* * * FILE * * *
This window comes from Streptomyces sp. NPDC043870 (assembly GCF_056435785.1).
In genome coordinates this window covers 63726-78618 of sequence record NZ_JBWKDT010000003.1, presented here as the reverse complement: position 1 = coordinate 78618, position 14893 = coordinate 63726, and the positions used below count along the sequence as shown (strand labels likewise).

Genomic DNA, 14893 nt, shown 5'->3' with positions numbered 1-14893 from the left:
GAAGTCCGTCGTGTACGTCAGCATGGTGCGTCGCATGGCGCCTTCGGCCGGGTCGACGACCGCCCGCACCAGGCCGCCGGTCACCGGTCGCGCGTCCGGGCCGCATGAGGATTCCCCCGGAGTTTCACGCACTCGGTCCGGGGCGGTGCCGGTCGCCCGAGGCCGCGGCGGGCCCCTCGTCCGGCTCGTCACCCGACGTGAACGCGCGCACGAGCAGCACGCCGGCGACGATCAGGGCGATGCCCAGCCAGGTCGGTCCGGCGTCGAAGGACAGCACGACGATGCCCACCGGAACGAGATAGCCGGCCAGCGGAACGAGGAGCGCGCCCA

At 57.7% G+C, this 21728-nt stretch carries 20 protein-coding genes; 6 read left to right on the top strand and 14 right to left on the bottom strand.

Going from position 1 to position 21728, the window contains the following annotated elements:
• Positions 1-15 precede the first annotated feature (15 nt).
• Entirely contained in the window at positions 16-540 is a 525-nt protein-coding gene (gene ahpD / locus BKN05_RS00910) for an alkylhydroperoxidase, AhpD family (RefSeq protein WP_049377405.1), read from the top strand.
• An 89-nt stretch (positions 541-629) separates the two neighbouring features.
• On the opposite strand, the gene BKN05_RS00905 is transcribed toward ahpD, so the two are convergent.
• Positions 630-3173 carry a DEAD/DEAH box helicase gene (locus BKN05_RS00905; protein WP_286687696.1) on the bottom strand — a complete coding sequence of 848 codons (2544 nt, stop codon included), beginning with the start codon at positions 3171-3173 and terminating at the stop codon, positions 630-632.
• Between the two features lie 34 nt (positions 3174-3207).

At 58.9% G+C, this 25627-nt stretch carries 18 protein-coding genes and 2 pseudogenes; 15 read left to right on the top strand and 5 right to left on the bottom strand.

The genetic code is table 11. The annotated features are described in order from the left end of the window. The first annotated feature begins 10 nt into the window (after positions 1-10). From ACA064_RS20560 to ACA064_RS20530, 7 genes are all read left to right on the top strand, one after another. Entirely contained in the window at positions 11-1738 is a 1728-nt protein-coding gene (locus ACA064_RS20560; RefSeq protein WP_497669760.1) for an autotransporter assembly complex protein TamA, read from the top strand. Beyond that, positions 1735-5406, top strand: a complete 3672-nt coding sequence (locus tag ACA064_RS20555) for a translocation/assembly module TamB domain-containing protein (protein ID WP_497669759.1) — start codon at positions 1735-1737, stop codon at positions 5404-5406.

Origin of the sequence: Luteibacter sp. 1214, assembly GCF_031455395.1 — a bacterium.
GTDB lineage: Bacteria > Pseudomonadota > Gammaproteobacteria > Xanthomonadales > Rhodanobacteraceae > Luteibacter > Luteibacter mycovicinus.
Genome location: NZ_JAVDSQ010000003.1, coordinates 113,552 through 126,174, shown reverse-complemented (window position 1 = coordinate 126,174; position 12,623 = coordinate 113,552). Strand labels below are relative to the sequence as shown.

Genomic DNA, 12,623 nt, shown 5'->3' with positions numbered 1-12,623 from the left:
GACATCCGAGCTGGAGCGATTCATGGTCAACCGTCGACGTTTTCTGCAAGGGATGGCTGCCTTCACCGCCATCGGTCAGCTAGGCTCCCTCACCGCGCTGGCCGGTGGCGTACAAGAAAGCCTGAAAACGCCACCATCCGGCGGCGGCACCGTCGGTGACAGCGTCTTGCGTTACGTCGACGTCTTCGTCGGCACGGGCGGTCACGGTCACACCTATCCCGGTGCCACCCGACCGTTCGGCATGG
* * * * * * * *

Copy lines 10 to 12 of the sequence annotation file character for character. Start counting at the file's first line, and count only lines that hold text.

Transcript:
• On the opposite strand, the gene BKN05_RS00905 is transcribed toward ahpD, so the two are convergent.
• Positions 630-3173 carry a DEAD/DEAH box helicase gene (locus BKN05_RS00905; protein WP_286687696.1) on the bottom strand — a complete coding sequence of 848 codons (2544 nt, stop codon included), beginning with the start codon at positions 3171-3173 and terminating at the stop codon, positions 630-632.
• Between the two features lie 34 nt (positions 3174-3207).